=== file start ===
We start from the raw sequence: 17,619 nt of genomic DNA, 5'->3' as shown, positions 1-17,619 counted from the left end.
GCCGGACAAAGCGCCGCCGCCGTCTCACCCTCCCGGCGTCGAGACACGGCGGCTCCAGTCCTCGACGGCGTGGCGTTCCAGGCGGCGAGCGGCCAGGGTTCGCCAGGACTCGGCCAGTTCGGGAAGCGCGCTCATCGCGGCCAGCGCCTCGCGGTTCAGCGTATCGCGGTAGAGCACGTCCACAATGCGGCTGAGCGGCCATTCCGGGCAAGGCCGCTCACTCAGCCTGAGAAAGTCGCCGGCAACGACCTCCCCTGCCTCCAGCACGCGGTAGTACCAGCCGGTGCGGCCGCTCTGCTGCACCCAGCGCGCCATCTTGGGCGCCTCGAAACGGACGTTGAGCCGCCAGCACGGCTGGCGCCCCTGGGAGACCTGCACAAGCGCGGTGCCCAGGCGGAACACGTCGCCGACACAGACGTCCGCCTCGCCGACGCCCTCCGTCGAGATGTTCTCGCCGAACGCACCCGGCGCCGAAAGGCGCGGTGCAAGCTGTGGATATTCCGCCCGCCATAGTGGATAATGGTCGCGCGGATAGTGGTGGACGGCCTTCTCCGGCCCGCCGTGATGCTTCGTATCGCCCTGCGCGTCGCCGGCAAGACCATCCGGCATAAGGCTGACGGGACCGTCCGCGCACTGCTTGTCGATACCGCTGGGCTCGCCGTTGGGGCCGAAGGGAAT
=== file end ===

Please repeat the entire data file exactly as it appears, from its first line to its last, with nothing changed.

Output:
We start from the raw sequence: 17,619 nt of genomic DNA, 5'->3' as shown, positions 1-17,619 counted from the left end.
GCCGGACAAAGCGCCGCCGCCGTCTCACCCTCCCGGCGTCGAGACACGGCGGCTCCAGTCCTCGACGGCGTGGCGTTCCAGGCGGCGAGCGGCCAGGGTTCGCCAGGACTCGGCCAGTTCGGGAAGCGCGCTCATCGCGGCCAGCGCCTCGCGGTTCAGCGTATCGCGGTAGAGCACGTCCACAATGCGGCTGAGCGGCCATTCCGGGCAAGGCCGCTCACTCAGCCTGAGAAAGTCGCCGGCAACGACCTCCCCTGCCTCCAGCACGCGGTAGTACCAGCCGGTGCGGCCGCTCTGCTGCACCCAGCGCGCCATCTTGGGCGCCTCGAAACGGACGTTGAGCCGCCAGCACGGCTGGCGCCCCTGGGAGACCTGCACAAGCGCGGTGCCCAGGCGGAACACGTCGCCGACACAGACGTCCGCCTCGCCGACGCCCTCCGTCGAGATGTTCTCGCCGAACGCACCCGGCGCCGAAAGGCGCGGTGCAAGCTGTGGATATTCCGCCCGCCATAGTGGATAATGGTCGCGCGGATAGTGGTGGACGGCCTTCTCCGGCCCGCCGTGATGCTTCGTATCGCCCTGCGCGTCGCCGGCAAGACCATCCGGCATAAGGCTGACGGGACCGTCCGCGCACTGCTTGTCGATACCGCTGGGCTCGCCGTTGGGGCCGAAGGGAAT